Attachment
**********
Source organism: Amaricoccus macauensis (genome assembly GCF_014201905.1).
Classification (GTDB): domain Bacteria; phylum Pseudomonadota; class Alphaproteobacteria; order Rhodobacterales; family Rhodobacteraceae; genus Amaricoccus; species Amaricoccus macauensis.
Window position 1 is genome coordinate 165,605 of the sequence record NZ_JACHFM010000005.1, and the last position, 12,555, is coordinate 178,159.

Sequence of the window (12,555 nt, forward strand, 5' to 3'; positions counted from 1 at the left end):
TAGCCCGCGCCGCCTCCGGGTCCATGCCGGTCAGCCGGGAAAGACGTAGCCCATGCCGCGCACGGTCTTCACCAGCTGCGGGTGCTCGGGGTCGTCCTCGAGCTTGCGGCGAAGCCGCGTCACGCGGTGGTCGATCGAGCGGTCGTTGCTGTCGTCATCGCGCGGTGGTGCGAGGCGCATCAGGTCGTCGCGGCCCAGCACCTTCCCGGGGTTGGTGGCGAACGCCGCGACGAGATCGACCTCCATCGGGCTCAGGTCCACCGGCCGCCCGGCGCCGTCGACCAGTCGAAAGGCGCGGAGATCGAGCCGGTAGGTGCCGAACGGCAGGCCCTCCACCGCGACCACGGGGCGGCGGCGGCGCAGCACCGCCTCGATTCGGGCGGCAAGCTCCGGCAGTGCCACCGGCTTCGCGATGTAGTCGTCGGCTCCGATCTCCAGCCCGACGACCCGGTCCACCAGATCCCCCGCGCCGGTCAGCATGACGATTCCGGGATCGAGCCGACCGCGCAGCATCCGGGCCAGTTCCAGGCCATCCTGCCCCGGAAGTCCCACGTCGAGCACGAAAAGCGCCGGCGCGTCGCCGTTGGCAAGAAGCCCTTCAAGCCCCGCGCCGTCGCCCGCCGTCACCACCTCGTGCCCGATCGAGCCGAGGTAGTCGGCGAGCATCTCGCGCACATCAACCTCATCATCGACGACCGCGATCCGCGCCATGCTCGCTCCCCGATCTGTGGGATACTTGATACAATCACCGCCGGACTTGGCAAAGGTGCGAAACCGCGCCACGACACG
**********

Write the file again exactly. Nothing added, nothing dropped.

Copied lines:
Source organism: Amaricoccus macauensis (genome assembly GCF_014201905.1).
Classification (GTDB): domain Bacteria; phylum Pseudomonadota; class Alphaproteobacteria; order Rhodobacterales; family Rhodobacteraceae; genus Amaricoccus; species Amaricoccus macauensis.
Window position 1 is genome coordinate 165,605 of the sequence record NZ_JACHFM010000005.1, and the last position, 12,555, is coordinate 178,159.

Sequence of the window (12,555 nt, forward strand, 5' to 3'; positions counted from 1 at the left end):
TAGCCCGCGCCGCCTCCGGGTCCATGCCGGTCAGCCGGGAAAGACGTAGCCCATGCCGCGCACGGTCTTCACCAGCTGCGGGTGCTCGGGGTCGTCCTCGAGCTTGCGGCGAAGCCGCGTCACGCGGTGGTCGATCGAGCGGTCGTTGCTGTCGTCATCGCGCGGTGGTGCGAGGCGCATCAGGTCGTCGCGGCCCAGCACCTTCCCGGGGTTGGTGGCGAACGCCGCGACGAGATCGACCTCCATCGGGCTCAGGTCCACCGGCCGCCCGGCGCCGTCGACCAGTCGAAAGGCGCGGAGATCGAGCCGGTAGGTGCCGAACGGCAGGCCCTCCACCGCGACCACGGGGCGGCGGCGGCGCAGCACCGCCTCGATTCGGGCGGCAAGCTCCGGCAGTGCCACCGGCTTCGCGATGTAGTCGTCGGCTCCGATCTCCAGCCCGACGACCCGGTCCACCAGATCCCCCGCGCCGGTCAGCATGACGATTCCGGGATCGAGCCGACCGCGCAGCATCCGGGCCAGTTCCAGGCCATCCTGCCCCGGAAGTCCCACGTCGAGCACGAAAAGCGCCGGCGCGTCGCCGTTGGCAAGAAGCCCTTCAAGCCCCGCGCCGTCGCCCGCCGTCACCACCTCGTGCCCGATCGAGCCGAGGTAGTCGGCGAGCATCTCGCGCACATCAACCTCATCATCGACGACCGCGATCCGCGCCATGCTCGCTCCCCGATCTGTGGGATACTTGATACAATCACCGCCGGACTTGGCAAAGGTGCGAAACCGCGCCACGACACG